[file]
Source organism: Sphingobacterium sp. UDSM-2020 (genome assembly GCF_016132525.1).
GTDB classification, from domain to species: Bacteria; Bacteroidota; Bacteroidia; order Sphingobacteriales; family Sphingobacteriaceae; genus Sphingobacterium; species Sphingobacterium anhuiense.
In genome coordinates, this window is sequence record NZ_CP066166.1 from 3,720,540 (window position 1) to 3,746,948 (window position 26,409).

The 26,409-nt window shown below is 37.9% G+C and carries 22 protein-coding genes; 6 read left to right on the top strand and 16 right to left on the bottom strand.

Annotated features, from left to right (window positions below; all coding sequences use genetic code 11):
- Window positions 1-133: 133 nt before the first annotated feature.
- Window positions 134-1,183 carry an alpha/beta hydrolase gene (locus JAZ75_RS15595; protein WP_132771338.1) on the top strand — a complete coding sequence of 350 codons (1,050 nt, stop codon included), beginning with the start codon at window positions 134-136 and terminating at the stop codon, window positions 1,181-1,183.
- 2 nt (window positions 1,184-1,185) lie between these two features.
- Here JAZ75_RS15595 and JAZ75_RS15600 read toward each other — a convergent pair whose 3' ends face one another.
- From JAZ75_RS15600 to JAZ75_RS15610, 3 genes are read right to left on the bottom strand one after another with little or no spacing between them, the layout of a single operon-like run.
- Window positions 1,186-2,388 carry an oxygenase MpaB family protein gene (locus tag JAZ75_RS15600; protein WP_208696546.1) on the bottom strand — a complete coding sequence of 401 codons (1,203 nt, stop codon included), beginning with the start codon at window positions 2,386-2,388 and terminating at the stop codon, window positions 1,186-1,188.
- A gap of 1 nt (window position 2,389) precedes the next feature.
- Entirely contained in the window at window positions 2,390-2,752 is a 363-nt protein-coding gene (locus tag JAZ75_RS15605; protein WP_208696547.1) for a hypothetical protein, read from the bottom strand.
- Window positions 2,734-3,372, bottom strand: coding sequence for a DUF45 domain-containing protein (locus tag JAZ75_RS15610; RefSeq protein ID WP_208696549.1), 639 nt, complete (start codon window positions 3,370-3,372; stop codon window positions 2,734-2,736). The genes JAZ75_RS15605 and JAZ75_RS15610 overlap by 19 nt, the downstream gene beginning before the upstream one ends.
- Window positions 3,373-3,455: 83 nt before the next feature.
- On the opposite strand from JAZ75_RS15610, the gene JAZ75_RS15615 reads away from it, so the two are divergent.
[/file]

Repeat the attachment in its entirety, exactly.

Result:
Source organism: Sphingobacterium sp. UDSM-2020 (genome assembly GCF_016132525.1).
GTDB classification, from domain to species: Bacteria; Bacteroidota; Bacteroidia; order Sphingobacteriales; family Sphingobacteriaceae; genus Sphingobacterium; species Sphingobacterium anhuiense.
In genome coordinates, this window is sequence record NZ_CP066166.1 from 3,720,540 (window position 1) to 3,746,948 (window position 26,409).

The 26,409-nt window shown below is 37.9% G+C and carries 22 protein-coding genes; 6 read left to right on the top strand and 16 right to left on the bottom strand.

Annotated features, from left to right (window positions below; all coding sequences use genetic code 11):
- Window positions 1-133: 133 nt before the first annotated feature.
- Window positions 134-1,183 carry an alpha/beta hydrolase gene (locus JAZ75_RS15595; protein WP_132771338.1) on the top strand — a complete coding sequence of 350 codons (1,050 nt, stop codon included), beginning with the start codon at window positions 134-136 and terminating at the stop codon, window positions 1,181-1,183.
- 2 nt (window positions 1,184-1,185) lie between these two features.
- Here JAZ75_RS15595 and JAZ75_RS15600 read toward each other — a convergent pair whose 3' ends face one another.
- From JAZ75_RS15600 to JAZ75_RS15610, 3 genes are read right to left on the bottom strand one after another with little or no spacing between them, the layout of a single operon-like run.
- Window positions 1,186-2,388 carry an oxygenase MpaB family protein gene (locus tag JAZ75_RS15600; protein WP_208696546.1) on the bottom strand — a complete coding sequence of 401 codons (1,203 nt, stop codon included), beginning with the start codon at window positions 2,386-2,388 and terminating at the stop codon, window positions 1,186-1,188.
- A gap of 1 nt (window position 2,389) precedes the next feature.
- Entirely contained in the window at window positions 2,390-2,752 is a 363-nt protein-coding gene (locus tag JAZ75_RS15605; protein WP_208696547.1) for a hypothetical protein, read from the bottom strand.
- Window positions 2,734-3,372, bottom strand: coding sequence for a DUF45 domain-containing protein (locus tag JAZ75_RS15610; RefSeq protein ID WP_208696549.1), 639 nt, complete (start codon window positions 3,370-3,372; stop codon window positions 2,734-2,736). The genes JAZ75_RS15605 and JAZ75_RS15610 overlap by 19 nt, the downstream gene beginning before the upstream one ends.
- Window positions 3,373-3,455: 83 nt before the next feature.
- On the opposite strand from JAZ75_RS15610, the gene JAZ75_RS15615 reads away from it, so the two are divergent.